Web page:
Mary Riter Hamilton, 1873-1954
Born: Teeswater, Ontario, 1873
Mary Riter Hamilton was born in Ontario in 1873 and retired to Vancouver in the 1930s. But she grew up in Clearwater, Manitoba (her family having moved there to farm when she was a small child), and it was to Winnipeg that she always returned after her various sojourns in Europe, which began in 1896. Dr. Ferdinand Eckhardt included her in his definitive exhibition, 150 Years of Art in Manitoba; obviously she can be counted as a Manitoba artist. According to the general surveys of Canadian art history and the major studies of Manitoba history, there was little art and culture in Manitoba during the late-nineteenth and early twentieth centuries. This conclusion is, however, being revised as more recent research demonstrates the amount of activity which was, in fact, taking place, at least in Winnipeg. Within that activity Hamilton and other women artists played a major role. They were teaching in their own studios or working for graphic art firms; most of the early art associations were founded by women; and by 1913, when the School of Art opened, many of its most promising students, and subsequent teachers, were women. Winnipeg was not a complete backwater, but for any serious art student of the time, male or female, training had to be taken in Europe. The official training schools of South Kensington in London and the private academies of Julian, Calarossi and Vittie in Paris were full of aspiring artists from all over the world. All the major artists and teachers in eastern Canada had trained there. Consequently, when Mary Hamilton decided to devote her life to art, she went to Europe.
Her decision to take up a career in painting was taken after a brief five year marriage when she was left a widow at the age of twenty-three. Sometime before her husband’s death in 1896, she had attended art classes in Toronto at the studio of George and Mary Reid and had also studied briefly with Wylie Grier. These teachers were all Paris trained and highly respected Canadian artists. They recognized her talent (she had, apparently, “always drawn and painted”) and advised her to go to Europe for training. She went first to Berlin, where she studied under Franz Skarbina, a noted landscape painter. Of this experience she said, “I was not at all sure that my talent was of the worth while order. However, I knew that Professor Skarbina had the reputation of only retaining those pupils who showed talent and after three months trial he told me that I had the gift and would arrive if I kept trying.” After eighteen months in Germany, she went to Paris where she stayed for eight years working with a number of well known teachers, including Paul-Jean Gervais of the Vittie Academy. In 1905 her first paintings were accepted by the Salon and in the same year a popular French magazine, Pour Tous, reproduced her painting “Les Sacrifice” on its front cover (this was of a goose girl driving home the Christmas geese). It was this work which brought her to public attention in France, although subsequently she became a regular exhibitor at the Salon.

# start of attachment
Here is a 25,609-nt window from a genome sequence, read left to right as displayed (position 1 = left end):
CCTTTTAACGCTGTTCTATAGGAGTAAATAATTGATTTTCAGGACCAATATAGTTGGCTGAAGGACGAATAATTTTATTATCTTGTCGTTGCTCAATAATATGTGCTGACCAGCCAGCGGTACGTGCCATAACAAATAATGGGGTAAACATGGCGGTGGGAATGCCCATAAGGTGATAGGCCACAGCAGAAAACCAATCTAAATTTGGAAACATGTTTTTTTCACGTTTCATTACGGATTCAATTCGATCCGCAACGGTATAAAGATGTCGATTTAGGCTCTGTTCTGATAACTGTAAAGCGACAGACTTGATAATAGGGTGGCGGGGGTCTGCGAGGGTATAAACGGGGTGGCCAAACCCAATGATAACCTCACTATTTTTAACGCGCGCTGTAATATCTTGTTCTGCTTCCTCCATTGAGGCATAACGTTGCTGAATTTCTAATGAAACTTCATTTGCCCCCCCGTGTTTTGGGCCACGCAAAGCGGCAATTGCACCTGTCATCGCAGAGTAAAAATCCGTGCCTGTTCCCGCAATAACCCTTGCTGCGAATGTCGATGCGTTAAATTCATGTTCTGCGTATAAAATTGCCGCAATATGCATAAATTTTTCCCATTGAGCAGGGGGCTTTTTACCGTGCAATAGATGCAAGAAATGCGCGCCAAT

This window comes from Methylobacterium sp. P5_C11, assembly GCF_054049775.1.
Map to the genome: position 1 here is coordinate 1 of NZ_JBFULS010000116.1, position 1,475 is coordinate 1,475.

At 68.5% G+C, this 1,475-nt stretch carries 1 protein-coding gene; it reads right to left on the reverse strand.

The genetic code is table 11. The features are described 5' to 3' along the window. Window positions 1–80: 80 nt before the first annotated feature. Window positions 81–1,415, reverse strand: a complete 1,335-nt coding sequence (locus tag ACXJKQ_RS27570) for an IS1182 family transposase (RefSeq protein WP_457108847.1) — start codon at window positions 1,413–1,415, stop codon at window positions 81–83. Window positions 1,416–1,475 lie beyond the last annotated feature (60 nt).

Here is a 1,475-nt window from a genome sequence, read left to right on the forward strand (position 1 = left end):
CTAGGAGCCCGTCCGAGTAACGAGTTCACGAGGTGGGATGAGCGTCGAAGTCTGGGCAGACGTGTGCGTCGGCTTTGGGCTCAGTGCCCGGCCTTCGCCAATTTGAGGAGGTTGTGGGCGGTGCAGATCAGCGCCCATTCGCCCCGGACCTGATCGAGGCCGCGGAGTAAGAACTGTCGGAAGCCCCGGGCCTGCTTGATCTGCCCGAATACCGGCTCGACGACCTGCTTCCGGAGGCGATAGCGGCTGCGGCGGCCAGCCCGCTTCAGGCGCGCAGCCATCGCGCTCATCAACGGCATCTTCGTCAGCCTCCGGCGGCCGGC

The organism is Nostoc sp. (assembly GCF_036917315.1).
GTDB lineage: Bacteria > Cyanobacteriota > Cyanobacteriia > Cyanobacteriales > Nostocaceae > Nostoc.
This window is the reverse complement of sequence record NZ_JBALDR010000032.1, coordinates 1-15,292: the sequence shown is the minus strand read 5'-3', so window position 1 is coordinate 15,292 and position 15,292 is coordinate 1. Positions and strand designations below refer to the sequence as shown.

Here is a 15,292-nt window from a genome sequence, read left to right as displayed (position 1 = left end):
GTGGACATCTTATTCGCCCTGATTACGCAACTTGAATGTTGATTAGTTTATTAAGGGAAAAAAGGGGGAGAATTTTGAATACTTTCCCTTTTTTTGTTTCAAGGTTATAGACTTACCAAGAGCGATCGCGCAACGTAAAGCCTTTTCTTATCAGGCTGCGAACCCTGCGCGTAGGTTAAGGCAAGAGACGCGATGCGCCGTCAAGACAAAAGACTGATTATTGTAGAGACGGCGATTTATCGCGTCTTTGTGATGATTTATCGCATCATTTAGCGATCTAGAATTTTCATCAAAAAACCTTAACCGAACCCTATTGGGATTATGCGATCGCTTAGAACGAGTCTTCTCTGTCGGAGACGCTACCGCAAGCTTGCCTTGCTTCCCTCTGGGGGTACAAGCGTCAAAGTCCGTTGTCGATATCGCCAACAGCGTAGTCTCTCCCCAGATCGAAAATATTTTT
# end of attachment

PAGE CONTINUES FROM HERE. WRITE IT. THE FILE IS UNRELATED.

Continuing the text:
Mary Riter Hamilton (1873-1954), was born in Teeswater, Ontario, and raised in Clearwater, Manitoba. She studied art in Europe, where her paintings garnered considerable attention and then returned to Canada.
During the First World War, Mary Riter Hamilton actively campaigned to return to Europe as a war artist to document Canada's military contribution. Not until 1919, six months after the end of the First World War, did Mary Riter Hamilton return to Europe. She undertook a "special mission" for the War Amputations of Canada. Her task was to provide paintings of the battlefields of France and Belgium for publication in a veterans' magazine, The Gold Stripe. She subsequently stayed in Europe for several years, producing over 300 battlefield paintings during the years 1919 to 1922.
Mary Riter Hamilton endured incredible hardships: makeshift shelters, poor food and hostile weather. Her deep desire to document the horror and carnage of war for fellow Canadians eventually left her emotionally and physically drained. She was never able to paint with the same intensity again.
Mary Riter Hamilton refused to sell any of her battlefield paintings, choosing instead to donate the canvases to the National Archives (now part of Library and Archives Canada). She wanted them to remain in the hands of all Canadians for the benefit of war veterans and their descendants.